Alexandra the Great's Private Papers

December 30, 2009

The Homemaker and Solzhenhitsyn

Filed under: Eternity,Solzhenitsyn — Alexandra The Great @ 1:41 am

Some months ago while spending too much time online, I came across an article about the death of Alexander Solzhenitsyn. Behind on the news as usual, I did not read this article until months after the event, but because it was news to me, interest in this familiar name was aroused and I thought it time to acquaint myself with the literary giant dead though he may be. Having provided myself with an excuse to shop I immediately went to Amazon.com where I found various books by the sought after author and, not wanting to commit to three volumes, I decided on The First Circle, a short read by Russian standards.

I had previously not heard of this book but was certain that, being written by Solzhenitsyn, The First Circle would not be a waste of time. The irony here is that people who spend too much time online are already guilty of time-wasting and ought not to worry that any book could affect the same wasteful results as the internet. So with the click of a button the novel was mine and I had only to wait a small number of days before I could open its preworn (yes, used) pages and embark on another journey to a far away place where I would meet new friends, and more importantly, their author.

Some time has passed since receiving Solzhenitsyn in the mail and having finished the book months ago I am left with more impression than details. The first and heaviest impression that comes to mind is that socialism is bad. Anyone who thinks that Marx promoted a grand idea needs to read Solzhenitsyn. The First Circle was long, dark, and tragic. This is no Christian comedy. If there is such thing as a Christian tragedy, this is it. No one’s hopes are fulfilled and no one’s conflicts are resolved. In fact, at the book’s end the protagonist’s circumstances go from bad to worse with no hope of recovery.

I had hoped to meet new friends as I often do in books but found that few of the characters in this story actually trusted each other which makes them a tough group to break into. I had a much easier time befriending the Pevensie children than of warming up to one of Solzhenitsyn’s characters. But that’s how it is when a state takes the place of God and secures its people’s obedience with talons of fear. Men are created to be free and without freedom they can not have relationships as they were meant to be. Freedom provides safety which enables love and security but fear imposes cold and dreadful distance between men.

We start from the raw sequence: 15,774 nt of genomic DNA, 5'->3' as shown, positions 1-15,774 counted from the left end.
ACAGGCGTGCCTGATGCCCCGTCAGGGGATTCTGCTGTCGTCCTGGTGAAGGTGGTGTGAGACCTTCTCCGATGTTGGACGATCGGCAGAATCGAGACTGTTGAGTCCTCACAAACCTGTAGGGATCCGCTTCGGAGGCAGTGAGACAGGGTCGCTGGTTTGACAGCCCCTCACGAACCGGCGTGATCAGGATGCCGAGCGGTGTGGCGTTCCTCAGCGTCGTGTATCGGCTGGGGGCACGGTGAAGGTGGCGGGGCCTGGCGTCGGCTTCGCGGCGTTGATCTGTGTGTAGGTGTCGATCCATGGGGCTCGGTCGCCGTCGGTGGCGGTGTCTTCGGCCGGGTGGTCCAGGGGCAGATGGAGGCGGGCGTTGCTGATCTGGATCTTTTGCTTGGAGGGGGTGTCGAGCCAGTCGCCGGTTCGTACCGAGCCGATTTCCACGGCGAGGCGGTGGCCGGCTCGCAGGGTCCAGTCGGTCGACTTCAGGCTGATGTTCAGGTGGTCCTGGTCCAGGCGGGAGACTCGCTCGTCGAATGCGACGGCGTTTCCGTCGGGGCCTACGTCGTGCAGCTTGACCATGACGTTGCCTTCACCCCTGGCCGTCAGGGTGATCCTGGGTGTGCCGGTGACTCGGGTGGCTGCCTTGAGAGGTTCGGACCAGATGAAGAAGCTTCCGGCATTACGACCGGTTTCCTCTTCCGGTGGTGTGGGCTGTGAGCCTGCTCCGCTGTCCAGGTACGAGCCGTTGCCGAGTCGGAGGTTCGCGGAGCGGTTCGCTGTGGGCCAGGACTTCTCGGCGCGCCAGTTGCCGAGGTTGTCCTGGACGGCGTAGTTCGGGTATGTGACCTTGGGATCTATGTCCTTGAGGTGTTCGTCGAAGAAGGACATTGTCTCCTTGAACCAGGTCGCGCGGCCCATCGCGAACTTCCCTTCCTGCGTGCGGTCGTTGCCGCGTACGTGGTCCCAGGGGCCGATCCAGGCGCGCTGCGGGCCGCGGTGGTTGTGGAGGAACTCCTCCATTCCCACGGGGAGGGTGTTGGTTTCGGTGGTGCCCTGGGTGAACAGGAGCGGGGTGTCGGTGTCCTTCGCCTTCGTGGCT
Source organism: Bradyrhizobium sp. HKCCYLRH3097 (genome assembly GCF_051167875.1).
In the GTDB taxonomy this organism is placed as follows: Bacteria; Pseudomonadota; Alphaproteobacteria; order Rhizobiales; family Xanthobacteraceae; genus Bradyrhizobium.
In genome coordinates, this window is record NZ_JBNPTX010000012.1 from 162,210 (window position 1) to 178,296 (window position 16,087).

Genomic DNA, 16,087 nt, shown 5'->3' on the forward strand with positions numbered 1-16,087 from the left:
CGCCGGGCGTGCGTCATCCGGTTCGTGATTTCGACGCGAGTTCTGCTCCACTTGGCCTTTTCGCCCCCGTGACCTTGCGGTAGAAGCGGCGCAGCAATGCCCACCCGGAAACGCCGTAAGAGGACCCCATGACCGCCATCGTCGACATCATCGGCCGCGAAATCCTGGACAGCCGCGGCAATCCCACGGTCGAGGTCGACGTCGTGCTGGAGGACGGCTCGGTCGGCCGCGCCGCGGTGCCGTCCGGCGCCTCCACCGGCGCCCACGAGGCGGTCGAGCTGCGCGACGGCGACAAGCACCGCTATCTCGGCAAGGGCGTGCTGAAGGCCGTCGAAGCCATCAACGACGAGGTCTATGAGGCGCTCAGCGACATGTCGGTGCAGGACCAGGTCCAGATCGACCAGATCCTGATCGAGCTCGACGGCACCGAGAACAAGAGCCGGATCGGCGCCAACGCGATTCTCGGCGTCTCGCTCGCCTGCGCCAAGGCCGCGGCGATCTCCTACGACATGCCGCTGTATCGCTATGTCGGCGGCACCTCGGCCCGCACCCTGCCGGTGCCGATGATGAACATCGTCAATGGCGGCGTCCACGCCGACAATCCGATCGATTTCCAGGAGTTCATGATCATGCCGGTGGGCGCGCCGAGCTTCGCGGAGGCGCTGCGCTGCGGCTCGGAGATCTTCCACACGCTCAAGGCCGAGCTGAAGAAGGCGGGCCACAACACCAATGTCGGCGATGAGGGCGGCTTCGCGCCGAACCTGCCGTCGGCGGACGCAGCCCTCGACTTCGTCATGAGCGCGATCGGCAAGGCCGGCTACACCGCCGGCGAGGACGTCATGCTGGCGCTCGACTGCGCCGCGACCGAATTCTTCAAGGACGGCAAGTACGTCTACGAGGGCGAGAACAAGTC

One thing that Solzhenitsyn communicated well is the resilience of men under the worst of circumstances. Men strive for a sense of normal and hope for their future (even for the next meal) whatever the darkness that surrounds them. I see this in everyone I know. Everyone strives to function normally in even the worst of disasters. We all want to believe that things are not as bad as they really are. We want to feel that relationships are healthy when they are not and we cling to the hope that if tomorrow isn’t better than today than surely the day after will be. Of ourselves we want to believe, and often do, that we are grander than advertised (that we are bigger and better than we really are). All things might be against us, our government may make laws contrary to our well-being, our relationships might be unraveling and temporal circumstances fill us with hope or despair, yet eternity is written on our hearts. That is why we always know, even if only as a nagging feeling, that there is more than this. We were meant for greatness but something has gone wrong. Some malevolent will has intervened and kept us from what we were meant to be. We can glimpse what ought to have been but the vision is immediately obscured by the fog of the temporal. The serpent still speaks.

We long for the light of eternity. We look for it in many places and find substitutes that make us feel significant, such as politics, service groups, or even Twitter. The possibilities are endless. These are only temporal but the light of eternity can be found only in God. Every person has to deal with the issue of God. Who is he? Has he spoken? Those who commit themselves to denying God existence run the terrible risk of being wrong. Dead wrong in fact.

Solzhenitsyn knew first hand the oppression of communism and the black hole of prison and he could portray them realistically, honestly. But what about those of us who are in a different sort of prison, one of our own making where darkness is called light and good is called evil, where we have lost the ability to call things by their right name? God is the only one with the power to shine light into that kind of darkness, to make that kind of communism fall, and to drive out fear with perfect love. He has placed each of us in our own place and time that we might seek him.

I suppose I did find a friend in Alexander. Not a sentimental or cheery friend, but an honest one.

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